While the present embodiment as illustrated in FIG. 9 provides for both digital IF channels being programmed into the same gate array integrated circuit, it is understood that with only a slight modification each digital IF channel may be programmed into a separate gate array chip utilizing the programming VHDL files depicted in FIGS. 10A-10B, for example.

While the present invention has been described herein above in connection with one or more embodiments, it is understood that the embodiments were presented merely by way of example and not intended to limit the invention in any way, shape, or form. Rather, the present invention should be construed in breadth and broad scope according to the recitation of the following claims. Appendix I will be inserted between this section and the CLAIMS section and the pages numbered accordingly.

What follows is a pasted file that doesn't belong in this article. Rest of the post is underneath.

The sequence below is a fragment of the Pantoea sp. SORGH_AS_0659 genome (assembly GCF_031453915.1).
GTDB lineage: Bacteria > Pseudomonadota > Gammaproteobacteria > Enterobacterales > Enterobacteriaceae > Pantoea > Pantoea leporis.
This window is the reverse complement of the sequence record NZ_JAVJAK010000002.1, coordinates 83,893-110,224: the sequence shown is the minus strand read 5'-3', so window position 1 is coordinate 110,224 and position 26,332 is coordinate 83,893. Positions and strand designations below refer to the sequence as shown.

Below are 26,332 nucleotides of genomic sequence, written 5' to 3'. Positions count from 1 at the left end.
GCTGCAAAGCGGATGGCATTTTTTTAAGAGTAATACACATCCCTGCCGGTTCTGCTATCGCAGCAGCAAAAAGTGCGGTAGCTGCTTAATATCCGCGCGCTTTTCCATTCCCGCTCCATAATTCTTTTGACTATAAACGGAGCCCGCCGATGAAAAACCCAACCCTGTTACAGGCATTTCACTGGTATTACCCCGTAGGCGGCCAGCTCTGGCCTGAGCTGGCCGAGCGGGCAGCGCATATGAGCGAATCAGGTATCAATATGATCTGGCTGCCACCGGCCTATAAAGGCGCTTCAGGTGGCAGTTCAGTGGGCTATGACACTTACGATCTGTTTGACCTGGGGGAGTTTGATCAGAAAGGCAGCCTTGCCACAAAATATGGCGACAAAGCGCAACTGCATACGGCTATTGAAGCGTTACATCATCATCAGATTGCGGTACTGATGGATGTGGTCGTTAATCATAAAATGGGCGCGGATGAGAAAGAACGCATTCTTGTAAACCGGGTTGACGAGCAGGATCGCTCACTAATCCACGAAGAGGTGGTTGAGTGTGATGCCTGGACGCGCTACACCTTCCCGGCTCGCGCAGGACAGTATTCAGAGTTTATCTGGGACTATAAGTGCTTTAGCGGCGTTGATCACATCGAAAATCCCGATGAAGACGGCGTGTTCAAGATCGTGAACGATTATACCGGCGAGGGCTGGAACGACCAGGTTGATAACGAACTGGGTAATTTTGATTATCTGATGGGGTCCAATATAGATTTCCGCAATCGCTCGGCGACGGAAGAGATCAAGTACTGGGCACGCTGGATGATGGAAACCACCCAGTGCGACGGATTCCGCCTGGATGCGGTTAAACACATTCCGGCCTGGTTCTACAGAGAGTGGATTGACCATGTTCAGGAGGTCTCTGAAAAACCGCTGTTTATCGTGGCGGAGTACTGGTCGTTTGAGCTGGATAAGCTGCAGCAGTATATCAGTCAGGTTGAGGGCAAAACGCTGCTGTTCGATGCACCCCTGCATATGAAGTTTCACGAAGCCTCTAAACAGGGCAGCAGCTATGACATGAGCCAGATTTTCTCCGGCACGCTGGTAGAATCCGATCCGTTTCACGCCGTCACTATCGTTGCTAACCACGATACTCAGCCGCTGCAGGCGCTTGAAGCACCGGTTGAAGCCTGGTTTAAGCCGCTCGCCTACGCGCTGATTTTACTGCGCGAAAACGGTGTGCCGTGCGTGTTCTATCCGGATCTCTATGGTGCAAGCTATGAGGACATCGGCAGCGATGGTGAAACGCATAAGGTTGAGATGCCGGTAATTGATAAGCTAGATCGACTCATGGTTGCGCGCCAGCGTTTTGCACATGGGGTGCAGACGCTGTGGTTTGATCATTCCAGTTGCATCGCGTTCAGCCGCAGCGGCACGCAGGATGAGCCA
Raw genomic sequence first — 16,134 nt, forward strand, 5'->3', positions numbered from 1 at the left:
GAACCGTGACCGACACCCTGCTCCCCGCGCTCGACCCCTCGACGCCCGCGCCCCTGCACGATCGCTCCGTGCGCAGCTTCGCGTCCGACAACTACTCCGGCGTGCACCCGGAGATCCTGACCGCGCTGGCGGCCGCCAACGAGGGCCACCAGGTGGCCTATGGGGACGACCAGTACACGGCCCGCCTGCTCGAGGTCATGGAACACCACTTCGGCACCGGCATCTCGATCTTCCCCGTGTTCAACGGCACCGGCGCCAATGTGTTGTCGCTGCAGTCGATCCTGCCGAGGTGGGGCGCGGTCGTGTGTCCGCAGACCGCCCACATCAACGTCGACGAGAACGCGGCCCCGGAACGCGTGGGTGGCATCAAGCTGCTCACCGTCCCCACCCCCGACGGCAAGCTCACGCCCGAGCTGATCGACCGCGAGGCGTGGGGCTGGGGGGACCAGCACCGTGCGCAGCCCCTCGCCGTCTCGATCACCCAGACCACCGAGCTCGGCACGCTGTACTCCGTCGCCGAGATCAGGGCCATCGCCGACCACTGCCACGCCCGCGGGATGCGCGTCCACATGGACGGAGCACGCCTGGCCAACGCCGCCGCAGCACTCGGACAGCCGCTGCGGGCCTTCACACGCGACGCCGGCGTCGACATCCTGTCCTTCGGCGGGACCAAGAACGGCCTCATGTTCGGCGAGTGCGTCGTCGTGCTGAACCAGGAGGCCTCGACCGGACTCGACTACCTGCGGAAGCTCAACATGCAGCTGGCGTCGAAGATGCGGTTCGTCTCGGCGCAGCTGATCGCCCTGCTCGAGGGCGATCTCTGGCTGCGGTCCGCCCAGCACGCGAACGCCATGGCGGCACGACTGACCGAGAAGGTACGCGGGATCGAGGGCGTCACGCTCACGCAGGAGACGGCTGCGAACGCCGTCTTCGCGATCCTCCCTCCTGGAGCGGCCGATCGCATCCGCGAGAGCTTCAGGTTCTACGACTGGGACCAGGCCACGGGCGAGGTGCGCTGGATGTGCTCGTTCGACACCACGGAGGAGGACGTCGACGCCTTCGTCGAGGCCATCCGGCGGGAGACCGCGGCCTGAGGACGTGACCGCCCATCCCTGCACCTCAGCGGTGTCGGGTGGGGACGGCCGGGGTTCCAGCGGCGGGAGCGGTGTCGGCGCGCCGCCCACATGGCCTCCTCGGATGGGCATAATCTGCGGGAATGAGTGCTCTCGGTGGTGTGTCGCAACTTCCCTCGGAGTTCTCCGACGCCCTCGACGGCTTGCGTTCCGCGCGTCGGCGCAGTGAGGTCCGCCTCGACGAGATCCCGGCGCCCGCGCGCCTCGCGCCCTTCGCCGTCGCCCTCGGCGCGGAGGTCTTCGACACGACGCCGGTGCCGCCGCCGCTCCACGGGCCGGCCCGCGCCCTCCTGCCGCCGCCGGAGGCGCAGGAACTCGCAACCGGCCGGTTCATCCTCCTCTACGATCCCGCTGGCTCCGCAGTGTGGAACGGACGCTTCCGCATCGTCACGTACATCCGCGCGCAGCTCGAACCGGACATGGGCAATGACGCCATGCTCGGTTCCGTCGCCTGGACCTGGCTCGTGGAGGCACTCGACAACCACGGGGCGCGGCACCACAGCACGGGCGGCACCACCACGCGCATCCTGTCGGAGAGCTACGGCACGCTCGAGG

Digital Intermediate Frequency Processor
VHDL code (5 files - combined)
FILE 1
--
-- File: CLK_DIVIDER.vhd
-- created by Design Wizard: 09/12/01 16:12:15
--
--{{ Section below this comment is automatically maintained
-- and may be overwritten
--{entity {CLK_DIVIDER} architecture {Dataflow}}
library IEEE;
use IEEE.std_logic_1164.all;
entity CLK_DIVIDER is
port (
CLK_40: in STD_LOGIC;
CLK_20: out STD_LOGIC;
CLK_10: out STD_LOGIC
);
end CLK_DIVIDER;
architecture Dataflow of CLK_DIVIDER is
signal CLK_20_INT: STD_LOGIC;
begin
MAKE_CLK_20: process (CLK_40)
variable set: integer range 0 to 1;
begin
if rising_edge (CLK_40) then
if set = 1 then
set := 0;
CLK_20 <= ‘0’;
CLK_20_INT <= ‘0’;
else
set := 1;
CLK_20 <= ‘1’;
CLK_20_INT <= ‘1’;
end if;